Following a record high level of turnover among City Council seats in addition to the Mayor, Comptroller, and four borough president seats being up for grabs since the implementation of term limits in 2001, there are new opportunities to make sustainability and environmental justice key priorities in the City. To ensure council members maintain their campaign promises of delivering crucial environmental policy, NYLCVEF, WE ACT and South Bronx Unite formed the Green Our City Now coalition. This coalition will hold elected officials accountable on their promises, by providing information and guidance on environmental policy priorities and tracking their environmental commitments.
As climate change becomes an increasingly pressing issue in all regions, it is especially impacting communities of color and lower-income areas. Green Our City Now is attempting to combat this issue through an array of methods including policy implementation and advocacy as well as ensuring equal distribution of environmental benefits. Recent local laws in New York City including Local Law 60 and Local Law 64 are examples of legal efforts already taken by the city to ensure an equitable future for all areas of the city vulnerable to climate injustice.
Each borough maintains its own set of environmental issues that urgently need to be addressed.
In the Bronx, some neighborhoods have the poorest recorded air quality not just in the city, but in the country. This is largely due to an abundance of power plants and heavy manufacturing centers that contribute to poor public health, especially increased rates of asthma that in some areas of the Bronx are 21 times higher than any other neighborhood in NYC. To combat these issues, elected officials are promising to reduce emissions, increase public transport accessibility, and implement green infrastructure.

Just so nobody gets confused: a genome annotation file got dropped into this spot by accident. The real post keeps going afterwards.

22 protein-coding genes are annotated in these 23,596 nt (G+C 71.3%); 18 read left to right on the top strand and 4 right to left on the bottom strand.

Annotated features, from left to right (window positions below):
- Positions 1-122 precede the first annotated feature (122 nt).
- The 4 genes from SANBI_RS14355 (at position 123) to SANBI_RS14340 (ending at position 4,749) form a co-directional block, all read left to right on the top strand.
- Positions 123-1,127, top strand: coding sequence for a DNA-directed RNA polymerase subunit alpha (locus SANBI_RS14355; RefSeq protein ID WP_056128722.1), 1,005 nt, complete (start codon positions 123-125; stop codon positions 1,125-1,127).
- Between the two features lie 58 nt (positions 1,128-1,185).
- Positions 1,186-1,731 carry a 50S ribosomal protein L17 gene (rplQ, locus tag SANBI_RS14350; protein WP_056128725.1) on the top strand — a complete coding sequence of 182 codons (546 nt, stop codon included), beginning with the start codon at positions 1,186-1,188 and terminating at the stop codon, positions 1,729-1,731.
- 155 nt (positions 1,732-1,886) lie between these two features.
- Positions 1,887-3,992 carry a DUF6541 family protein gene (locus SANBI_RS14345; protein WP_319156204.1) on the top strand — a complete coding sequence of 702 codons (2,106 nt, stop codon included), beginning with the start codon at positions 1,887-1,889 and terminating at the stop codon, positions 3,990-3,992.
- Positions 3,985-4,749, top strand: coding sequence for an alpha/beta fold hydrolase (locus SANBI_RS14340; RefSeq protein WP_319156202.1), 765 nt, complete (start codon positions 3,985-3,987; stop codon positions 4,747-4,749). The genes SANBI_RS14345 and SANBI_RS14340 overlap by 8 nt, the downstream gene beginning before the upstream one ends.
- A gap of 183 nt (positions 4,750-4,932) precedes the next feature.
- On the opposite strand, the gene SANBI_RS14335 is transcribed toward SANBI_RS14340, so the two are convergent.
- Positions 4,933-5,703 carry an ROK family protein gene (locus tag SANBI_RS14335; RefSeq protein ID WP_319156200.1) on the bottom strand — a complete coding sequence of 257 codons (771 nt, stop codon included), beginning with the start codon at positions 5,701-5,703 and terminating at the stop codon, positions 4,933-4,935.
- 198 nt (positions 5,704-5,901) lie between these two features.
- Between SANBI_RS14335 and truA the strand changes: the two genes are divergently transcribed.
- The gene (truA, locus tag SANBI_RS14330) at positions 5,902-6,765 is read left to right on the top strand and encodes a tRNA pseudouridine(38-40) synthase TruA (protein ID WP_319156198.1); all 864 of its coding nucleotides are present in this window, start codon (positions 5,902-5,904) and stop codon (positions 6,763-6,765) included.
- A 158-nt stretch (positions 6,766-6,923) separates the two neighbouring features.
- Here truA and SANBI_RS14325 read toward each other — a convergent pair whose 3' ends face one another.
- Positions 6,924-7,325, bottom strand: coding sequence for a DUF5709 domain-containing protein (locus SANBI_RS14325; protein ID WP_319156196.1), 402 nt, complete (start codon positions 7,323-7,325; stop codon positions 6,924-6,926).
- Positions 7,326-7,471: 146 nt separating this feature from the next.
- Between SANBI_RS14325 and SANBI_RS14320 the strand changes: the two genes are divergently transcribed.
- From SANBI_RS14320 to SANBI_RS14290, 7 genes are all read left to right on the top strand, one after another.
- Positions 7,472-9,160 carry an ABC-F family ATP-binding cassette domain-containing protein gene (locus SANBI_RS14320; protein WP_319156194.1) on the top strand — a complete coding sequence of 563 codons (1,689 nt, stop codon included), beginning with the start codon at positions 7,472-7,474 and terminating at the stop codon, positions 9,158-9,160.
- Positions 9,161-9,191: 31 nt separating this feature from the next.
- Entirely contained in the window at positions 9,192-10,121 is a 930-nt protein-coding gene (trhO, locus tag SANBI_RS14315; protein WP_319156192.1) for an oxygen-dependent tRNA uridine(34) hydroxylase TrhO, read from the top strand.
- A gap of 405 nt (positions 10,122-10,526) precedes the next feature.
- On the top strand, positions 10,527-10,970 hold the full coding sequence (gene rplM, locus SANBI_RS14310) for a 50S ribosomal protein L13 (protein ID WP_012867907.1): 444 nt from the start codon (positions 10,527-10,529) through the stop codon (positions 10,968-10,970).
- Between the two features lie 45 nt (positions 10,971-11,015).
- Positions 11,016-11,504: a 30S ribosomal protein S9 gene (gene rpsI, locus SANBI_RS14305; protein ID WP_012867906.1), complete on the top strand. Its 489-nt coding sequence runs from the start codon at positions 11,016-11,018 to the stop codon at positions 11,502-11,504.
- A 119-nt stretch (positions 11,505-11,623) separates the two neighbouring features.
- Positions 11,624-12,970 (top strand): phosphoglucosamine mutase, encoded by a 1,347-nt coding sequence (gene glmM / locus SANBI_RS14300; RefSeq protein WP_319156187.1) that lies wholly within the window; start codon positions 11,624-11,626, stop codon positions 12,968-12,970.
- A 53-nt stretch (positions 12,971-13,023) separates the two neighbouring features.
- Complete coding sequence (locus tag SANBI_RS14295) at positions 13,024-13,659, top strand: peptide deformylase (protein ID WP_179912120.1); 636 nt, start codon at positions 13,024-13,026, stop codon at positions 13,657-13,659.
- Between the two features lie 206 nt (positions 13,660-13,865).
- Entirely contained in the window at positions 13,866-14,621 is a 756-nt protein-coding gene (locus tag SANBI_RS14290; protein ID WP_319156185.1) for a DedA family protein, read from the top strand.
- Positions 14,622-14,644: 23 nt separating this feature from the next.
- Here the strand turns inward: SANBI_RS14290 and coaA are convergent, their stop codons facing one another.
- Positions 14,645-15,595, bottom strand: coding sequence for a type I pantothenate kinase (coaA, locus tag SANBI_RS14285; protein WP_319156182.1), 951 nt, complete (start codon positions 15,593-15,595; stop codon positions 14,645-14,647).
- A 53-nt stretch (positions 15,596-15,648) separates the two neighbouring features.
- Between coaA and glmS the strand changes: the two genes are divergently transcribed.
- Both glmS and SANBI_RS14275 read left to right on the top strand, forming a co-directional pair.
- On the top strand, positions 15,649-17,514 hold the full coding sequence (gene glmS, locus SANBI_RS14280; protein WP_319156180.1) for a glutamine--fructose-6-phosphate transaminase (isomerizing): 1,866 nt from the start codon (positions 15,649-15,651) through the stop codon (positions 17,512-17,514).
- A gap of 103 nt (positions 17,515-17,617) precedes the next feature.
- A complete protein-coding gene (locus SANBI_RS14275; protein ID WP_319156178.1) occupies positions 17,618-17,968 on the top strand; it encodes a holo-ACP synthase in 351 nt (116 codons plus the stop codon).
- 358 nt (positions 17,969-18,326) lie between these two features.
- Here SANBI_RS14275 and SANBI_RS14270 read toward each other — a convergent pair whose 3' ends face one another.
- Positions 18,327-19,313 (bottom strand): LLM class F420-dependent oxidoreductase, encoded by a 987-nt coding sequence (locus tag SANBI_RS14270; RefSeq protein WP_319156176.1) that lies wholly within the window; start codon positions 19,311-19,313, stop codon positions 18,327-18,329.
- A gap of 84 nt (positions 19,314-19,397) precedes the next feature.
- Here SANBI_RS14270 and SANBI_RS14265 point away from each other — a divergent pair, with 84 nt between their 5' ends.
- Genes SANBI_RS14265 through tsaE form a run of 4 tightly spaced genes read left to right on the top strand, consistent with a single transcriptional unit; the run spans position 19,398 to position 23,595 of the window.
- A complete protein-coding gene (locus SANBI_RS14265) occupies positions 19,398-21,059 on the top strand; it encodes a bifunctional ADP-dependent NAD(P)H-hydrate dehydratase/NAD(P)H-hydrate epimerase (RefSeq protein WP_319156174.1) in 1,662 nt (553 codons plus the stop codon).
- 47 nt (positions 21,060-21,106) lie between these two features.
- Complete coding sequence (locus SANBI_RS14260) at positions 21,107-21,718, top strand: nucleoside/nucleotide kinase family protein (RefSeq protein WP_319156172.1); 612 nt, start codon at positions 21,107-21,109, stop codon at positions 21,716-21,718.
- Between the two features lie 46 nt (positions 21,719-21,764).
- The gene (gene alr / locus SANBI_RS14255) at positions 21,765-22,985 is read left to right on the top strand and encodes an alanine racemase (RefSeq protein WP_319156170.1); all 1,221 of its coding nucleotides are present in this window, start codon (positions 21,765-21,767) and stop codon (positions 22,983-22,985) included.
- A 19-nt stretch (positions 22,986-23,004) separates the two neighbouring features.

Brooklyn has relatively poor green infrastructure, with few subway stations being accessible and possessing only 15% of NYC bike lanes. There are also poor resiliency efforts in coastal areas already beginning to bear the effects of climate change from major weather events, and lead poisoning rates are among the highest in the city. To address these major issues, elected officials are promising to address coastal resiliency, increase city bike lanes, and make transportation greener.
Queens houses the largest power plant in the city, contributing to high rates of asthma in the area. The borough is also especially vulnerable to major storms such as shown in Hurricanes Sandy and Ida, and lacks the necessary resilient infrastructure to withstand these increasingly devastating weather events. Environmental priorities for elected officials include investing in parks and open spaces, reducing local emissions, and improving resiliency infrastructure.
Manhattan has especially poor waste management and high emission rates of from buildings running on fossil fuel energy. A lack of green spaces and infrastructure is contributing to a high heat vulnerability index, as is city-wide dependence on fuel oil and natural gas in city buildings. Council members intend to address these issues by reducing building emissions, improving green infrastructure, and utilizing renewable energy.
Staten Island houses the most green space in the entire city, offsetting city-wide greenhouse gas emissions. However, transportation accessibility is a major issue for the island, with only one train in the entire borough. As a result, elected officials intend to make transportation, and particularly green transportation, a key priority in their upcoming term.
Green Our City also plans to release a Green Pact, another document that will build on Green Promises and outline environmental issues which should be prioritized in NYC. It will offer possible solutions to the issues and ask elected officials to commit to improving environmental justice and sustainability.
By Michaela Stones